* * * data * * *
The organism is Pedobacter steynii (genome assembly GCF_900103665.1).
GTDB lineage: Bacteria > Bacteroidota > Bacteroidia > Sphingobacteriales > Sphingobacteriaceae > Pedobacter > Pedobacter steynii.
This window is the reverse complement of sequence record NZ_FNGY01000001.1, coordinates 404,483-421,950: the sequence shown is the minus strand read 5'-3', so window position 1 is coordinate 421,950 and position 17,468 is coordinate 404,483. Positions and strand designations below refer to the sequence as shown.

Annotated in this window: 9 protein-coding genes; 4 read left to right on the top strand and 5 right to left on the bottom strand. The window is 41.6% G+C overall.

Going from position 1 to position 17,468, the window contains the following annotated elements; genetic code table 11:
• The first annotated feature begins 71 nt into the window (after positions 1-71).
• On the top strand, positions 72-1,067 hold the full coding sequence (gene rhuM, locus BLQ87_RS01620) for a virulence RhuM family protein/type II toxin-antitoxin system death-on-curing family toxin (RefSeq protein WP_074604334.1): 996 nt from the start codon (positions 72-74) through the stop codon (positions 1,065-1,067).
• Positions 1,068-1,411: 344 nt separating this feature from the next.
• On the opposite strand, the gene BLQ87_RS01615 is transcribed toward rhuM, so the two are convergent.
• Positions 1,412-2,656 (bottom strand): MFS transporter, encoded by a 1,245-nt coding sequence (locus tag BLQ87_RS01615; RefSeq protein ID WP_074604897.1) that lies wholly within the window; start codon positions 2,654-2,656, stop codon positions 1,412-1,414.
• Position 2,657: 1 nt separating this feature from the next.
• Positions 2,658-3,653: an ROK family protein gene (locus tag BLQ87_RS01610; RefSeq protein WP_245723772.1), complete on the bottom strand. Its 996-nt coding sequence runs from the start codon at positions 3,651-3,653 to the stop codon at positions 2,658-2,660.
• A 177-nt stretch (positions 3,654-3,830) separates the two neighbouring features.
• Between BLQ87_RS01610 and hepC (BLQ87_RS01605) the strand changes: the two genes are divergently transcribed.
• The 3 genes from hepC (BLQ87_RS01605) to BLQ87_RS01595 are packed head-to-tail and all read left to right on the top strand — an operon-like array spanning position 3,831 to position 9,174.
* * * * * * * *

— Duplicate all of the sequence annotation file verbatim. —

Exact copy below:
The organism is Pedobacter steynii (genome assembly GCF_900103665.1).
GTDB lineage: Bacteria > Bacteroidota > Bacteroidia > Sphingobacteriales > Sphingobacteriaceae > Pedobacter > Pedobacter steynii.
This window is the reverse complement of sequence record NZ_FNGY01000001.1, coordinates 404,483-421,950: the sequence shown is the minus strand read 5'-3', so window position 1 is coordinate 421,950 and position 17,468 is coordinate 404,483. Positions and strand designations below refer to the sequence as shown.

Annotated in this window: 9 protein-coding genes; 4 read left to right on the top strand and 5 right to left on the bottom strand. The window is 41.6% G+C overall.

Going from position 1 to position 17,468, the window contains the following annotated elements; genetic code table 11:
• The first annotated feature begins 71 nt into the window (after positions 1-71).
• On the top strand, positions 72-1,067 hold the full coding sequence (gene rhuM, locus BLQ87_RS01620) for a virulence RhuM family protein/type II toxin-antitoxin system death-on-curing family toxin (RefSeq protein WP_074604334.1): 996 nt from the start codon (positions 72-74) through the stop codon (positions 1,065-1,067).
• Positions 1,068-1,411: 344 nt separating this feature from the next.
• On the opposite strand, the gene BLQ87_RS01615 is transcribed toward rhuM, so the two are convergent.
• Positions 1,412-2,656 (bottom strand): MFS transporter, encoded by a 1,245-nt coding sequence (locus tag BLQ87_RS01615; RefSeq protein ID WP_074604897.1) that lies wholly within the window; start codon positions 2,654-2,656, stop codon positions 1,412-1,414.
• Position 2,657: 1 nt separating this feature from the next.
• Positions 2,658-3,653: an ROK family protein gene (locus tag BLQ87_RS01610; RefSeq protein WP_245723772.1), complete on the bottom strand. Its 996-nt coding sequence runs from the start codon at positions 3,651-3,653 to the stop codon at positions 2,658-2,660.
• A 177-nt stretch (positions 3,654-3,830) separates the two neighbouring features.
• Between BLQ87_RS01610 and hepC (BLQ87_RS01605) the strand changes: the two genes are divergently transcribed.
• The 3 genes from hepC (BLQ87_RS01605) to BLQ87_RS01595 are packed head-to-tail and all read left to right on the top strand — an operon-like array spanning position 3,831 to position 9,174.